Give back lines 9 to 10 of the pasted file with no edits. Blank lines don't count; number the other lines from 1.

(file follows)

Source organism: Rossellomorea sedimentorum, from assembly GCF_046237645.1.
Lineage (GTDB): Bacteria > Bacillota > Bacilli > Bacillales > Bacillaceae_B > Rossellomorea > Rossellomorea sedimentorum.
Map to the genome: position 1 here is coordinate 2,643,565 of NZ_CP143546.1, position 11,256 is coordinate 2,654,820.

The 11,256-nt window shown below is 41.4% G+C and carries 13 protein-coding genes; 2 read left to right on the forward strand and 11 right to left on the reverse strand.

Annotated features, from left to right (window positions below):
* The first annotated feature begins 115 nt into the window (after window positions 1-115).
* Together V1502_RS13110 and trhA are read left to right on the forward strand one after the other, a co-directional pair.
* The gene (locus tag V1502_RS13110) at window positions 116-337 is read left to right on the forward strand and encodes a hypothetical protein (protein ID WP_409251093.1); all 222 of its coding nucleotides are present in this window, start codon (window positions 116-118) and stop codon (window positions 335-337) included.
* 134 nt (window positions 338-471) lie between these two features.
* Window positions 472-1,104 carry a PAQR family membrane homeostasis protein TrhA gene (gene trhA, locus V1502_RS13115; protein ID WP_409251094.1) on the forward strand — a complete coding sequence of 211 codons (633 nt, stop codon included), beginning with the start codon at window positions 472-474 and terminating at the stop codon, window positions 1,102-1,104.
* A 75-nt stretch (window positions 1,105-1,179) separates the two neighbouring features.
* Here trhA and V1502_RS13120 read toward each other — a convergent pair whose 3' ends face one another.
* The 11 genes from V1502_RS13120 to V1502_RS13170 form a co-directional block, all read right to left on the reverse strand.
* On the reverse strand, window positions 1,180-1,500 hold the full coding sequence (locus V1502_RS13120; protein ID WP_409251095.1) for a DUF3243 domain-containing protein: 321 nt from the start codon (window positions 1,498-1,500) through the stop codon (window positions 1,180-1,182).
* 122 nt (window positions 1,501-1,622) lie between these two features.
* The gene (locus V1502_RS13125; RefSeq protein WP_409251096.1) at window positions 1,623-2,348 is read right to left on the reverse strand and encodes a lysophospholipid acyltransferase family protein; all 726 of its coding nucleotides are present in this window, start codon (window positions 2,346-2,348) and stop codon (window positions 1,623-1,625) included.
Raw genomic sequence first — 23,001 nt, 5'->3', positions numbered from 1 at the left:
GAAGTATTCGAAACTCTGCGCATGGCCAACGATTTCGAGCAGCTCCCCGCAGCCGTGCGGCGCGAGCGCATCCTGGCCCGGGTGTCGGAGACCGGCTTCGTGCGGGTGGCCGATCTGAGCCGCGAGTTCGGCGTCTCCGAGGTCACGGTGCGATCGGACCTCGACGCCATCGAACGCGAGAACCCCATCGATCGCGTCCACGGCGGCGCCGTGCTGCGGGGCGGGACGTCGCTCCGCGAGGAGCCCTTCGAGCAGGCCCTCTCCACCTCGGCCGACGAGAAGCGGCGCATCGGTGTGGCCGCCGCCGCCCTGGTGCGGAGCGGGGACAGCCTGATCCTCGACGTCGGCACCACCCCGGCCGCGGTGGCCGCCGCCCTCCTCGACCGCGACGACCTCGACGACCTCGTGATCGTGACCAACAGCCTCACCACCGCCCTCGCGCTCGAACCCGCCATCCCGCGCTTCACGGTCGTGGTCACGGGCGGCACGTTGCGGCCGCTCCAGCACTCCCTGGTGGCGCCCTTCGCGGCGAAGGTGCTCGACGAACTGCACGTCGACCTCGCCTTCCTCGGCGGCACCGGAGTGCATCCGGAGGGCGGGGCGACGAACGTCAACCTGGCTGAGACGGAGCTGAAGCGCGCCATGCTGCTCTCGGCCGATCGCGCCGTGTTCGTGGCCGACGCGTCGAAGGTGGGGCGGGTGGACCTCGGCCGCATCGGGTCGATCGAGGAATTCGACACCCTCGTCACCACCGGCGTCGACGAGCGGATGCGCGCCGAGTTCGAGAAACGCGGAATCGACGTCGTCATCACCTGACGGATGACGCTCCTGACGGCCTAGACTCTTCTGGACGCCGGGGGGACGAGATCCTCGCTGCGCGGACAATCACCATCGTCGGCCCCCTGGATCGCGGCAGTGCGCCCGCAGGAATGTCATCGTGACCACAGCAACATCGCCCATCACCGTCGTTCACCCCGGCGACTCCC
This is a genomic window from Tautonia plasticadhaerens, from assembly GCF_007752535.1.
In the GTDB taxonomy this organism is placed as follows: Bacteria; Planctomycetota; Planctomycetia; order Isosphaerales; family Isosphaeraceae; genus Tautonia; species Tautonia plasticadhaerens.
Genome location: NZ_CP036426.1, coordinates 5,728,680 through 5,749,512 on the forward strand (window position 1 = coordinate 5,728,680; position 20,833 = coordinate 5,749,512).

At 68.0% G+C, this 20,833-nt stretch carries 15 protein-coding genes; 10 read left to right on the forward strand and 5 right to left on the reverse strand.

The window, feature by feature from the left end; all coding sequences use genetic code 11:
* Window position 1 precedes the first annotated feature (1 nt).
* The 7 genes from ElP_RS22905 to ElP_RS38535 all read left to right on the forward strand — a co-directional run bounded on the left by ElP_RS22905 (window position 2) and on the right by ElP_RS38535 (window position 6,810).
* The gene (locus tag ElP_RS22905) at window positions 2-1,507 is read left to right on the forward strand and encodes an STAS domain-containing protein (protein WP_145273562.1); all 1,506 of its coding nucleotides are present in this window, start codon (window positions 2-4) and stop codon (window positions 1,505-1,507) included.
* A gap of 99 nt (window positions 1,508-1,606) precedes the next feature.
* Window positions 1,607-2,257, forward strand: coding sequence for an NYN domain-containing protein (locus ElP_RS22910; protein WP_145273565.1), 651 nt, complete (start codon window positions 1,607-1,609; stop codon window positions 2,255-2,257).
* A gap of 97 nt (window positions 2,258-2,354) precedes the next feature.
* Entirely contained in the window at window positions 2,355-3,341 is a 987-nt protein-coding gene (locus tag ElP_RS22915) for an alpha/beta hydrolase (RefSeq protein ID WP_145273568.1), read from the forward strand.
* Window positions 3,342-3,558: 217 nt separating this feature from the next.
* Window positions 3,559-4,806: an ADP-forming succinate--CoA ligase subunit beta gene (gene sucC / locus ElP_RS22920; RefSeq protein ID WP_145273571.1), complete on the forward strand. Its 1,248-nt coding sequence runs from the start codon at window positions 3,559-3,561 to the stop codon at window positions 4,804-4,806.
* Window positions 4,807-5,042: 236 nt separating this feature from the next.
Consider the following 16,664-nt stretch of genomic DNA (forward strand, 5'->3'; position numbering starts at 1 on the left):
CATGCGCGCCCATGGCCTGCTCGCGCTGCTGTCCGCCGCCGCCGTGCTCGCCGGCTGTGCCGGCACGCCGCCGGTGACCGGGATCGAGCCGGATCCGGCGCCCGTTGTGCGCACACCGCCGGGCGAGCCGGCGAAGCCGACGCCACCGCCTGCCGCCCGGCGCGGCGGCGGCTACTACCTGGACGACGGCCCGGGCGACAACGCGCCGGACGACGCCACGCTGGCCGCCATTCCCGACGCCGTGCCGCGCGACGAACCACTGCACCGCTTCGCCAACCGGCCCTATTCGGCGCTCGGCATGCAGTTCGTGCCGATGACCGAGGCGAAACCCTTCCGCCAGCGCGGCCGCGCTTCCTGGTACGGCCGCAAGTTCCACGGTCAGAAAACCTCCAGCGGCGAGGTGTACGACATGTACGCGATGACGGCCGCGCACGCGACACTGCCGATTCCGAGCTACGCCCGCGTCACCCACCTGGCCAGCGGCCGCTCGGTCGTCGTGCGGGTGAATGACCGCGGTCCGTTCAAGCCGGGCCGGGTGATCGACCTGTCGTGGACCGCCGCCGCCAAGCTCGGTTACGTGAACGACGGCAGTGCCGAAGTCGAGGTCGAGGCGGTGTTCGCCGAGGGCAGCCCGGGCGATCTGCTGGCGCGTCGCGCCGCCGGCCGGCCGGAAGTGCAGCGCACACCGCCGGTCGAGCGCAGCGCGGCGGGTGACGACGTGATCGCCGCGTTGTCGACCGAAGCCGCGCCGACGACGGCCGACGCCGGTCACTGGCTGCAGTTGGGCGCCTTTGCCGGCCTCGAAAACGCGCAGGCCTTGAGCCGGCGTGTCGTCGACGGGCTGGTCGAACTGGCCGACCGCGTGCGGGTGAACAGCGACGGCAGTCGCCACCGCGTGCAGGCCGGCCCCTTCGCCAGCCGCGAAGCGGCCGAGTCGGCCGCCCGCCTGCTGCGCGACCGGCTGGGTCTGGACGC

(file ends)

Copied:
* 134 nt (window positions 338-471) lie between these two features.
* Window positions 472-1,104 carry a PAQR family membrane homeostasis protein TrhA gene (gene trhA, locus V1502_RS13115; protein ID WP_409251094.1) on the forward strand — a complete coding sequence of 211 codons (633 nt, stop codon included), beginning with the start codon at window positions 472-474 and terminating at the stop codon, window positions 1,102-1,104.